Now that we are past the quarterfinals of the Liga MX playoffs, only four teams remain in the hunt for the 2018 Apertura title: Cruz Azul, Monterrey, Club America and Pumas. With a much-desired place in the next round, all four teams will be battling in the semifinal stage that kicks off this Wednesday.
Ahead of the semis, here are five players to keep an eye on.
Roberto Alvarado, MF, Cruz Azul
If you're looking for an up-and-coming talent who might take the Liguilla by storm, Alvarado is one of the leading candidates. With plenty of pace, a good handle of the ball, and an eye for decisive passes, the 20-year-old Mexican will be central for Cruz Azul in this week's series against Monterrey. As an attack-minded midfielder, Alvarado will be expected to spearhead a number of significant plays in the final third.
In a Cruz Azul side that is filled with some of the best players in the league, the youngster has still found a way to make a name for himself in the Apertura. If he keeps up the momentum seen in recent months for club and country, Cruz Azul will have an excellent chance of earning a spot in the final.
Aviles Hurtado, FW, Monterrey
Hurtado has proven to be an enigma for Monterrey. At times underwhelming for long periods of time, the winger hasn't lived up to the high expectations that were put upon him when he arrived from Tijuana last year.
And yet, there were signs of his old self in the quarterfinals. In the second leg against Santos Laguna, the Colombian dashed and dribbled his way to one of his most impressive matches of the season. Along with some help from Rogelio Funes Mori up front, Hurtado was unlucky to finish the 2-0 win with only one assist.
At the peak of his abilities, the 31-year-old is arguably the most efficient counter-attacker in the league. Whether he will step up as an agile and deadly winger in the semis -- or as a distracted Monterrey star -- remains to be seen.
Mateus Uribe, MF, Club America
No player in the quarterfinals collected more accurate passes, assists and crosses for Club America than Uribe. Tasked with most of the responsibility of Las Aguilas' playmaking, the well-rounded starter has thrived as a highly active box-to-box midfielder. With 14 starts in the 15 games he has been available in the Apertura, there's no doubt that Uribe is a crucial component in Club America's roster.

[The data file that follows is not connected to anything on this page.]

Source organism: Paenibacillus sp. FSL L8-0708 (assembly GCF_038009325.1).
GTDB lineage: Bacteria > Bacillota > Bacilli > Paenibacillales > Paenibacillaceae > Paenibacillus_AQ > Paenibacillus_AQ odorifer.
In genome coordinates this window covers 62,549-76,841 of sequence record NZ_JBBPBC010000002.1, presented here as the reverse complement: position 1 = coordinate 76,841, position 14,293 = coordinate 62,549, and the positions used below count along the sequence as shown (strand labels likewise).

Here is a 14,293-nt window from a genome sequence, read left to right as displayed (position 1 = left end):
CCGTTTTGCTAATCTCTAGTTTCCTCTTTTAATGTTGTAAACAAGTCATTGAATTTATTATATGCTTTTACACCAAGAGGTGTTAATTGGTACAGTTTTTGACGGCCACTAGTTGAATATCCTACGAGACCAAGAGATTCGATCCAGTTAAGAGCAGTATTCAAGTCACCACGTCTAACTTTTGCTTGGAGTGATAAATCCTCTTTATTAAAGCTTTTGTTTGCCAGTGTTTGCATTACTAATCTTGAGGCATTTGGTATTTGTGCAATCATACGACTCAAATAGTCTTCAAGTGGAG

Following a small lapse in form in October, the Colombian has bounced back with eye-catching performances in his last few matches. As long as Uribe is able to sustain his newfound rhythm, there's no reason why he won't be able to help Las Aguilas fly into the final.
America and Colombia midfielder Mateus Uribe is one of Liga MX's best playmakers and chance creators.
Pablo Aguilar, DF, Cruz Azul
Aguilar is the best central defender in Liga MX. Thanks to his dominant and aggressive presence, few players can easily sneak past the Paraguayan who is imposing both on the ground and in the air. For Cruz Azul, the veteran has somehow improved a backline which was already solid before his arrival over the summer.
All that said, his workload against Monterrey will be a challenging one. Hurtado alone is an attacking menace, and in support, Los Rayados will also have Funes Mori, Rodolfo Pizarro, Dorlan Pabon and others to call upon in attack. Opposite Santos Laguna in the quarterfinals, Liga MX fans were given just a small hint of what Monterrey has been capable of.
Whether Cruz Azul will survive a potential attacking onslaught in the semis will likely depend on the performances of Aguilar this week.
Alfredo Saldivar, GK, Pumas
Saldivar isn't the most exciting goalkeeper left in the playoffs. Although he has had his moments with Pumas this season, there is still something left to be desired by the 28-year-old goalkeeper who has yet to live up to the hype of his younger days.
That isn't to say that Saldivar isn't capable of pulling off some highlight-worthy saves. The goalkeeper has the talent to do so, but in the upcoming Clasico Capitalino battle against Club America, there will be no room for error from the inconsistent Mexican. A slip up or two could lead to a collapse of a Pumas side that is already an underdog in this series.
Will Saldivar take charge as an unexpected hero or will he be a weak link for a squad that can't afford to make very many mistakes to reach the final?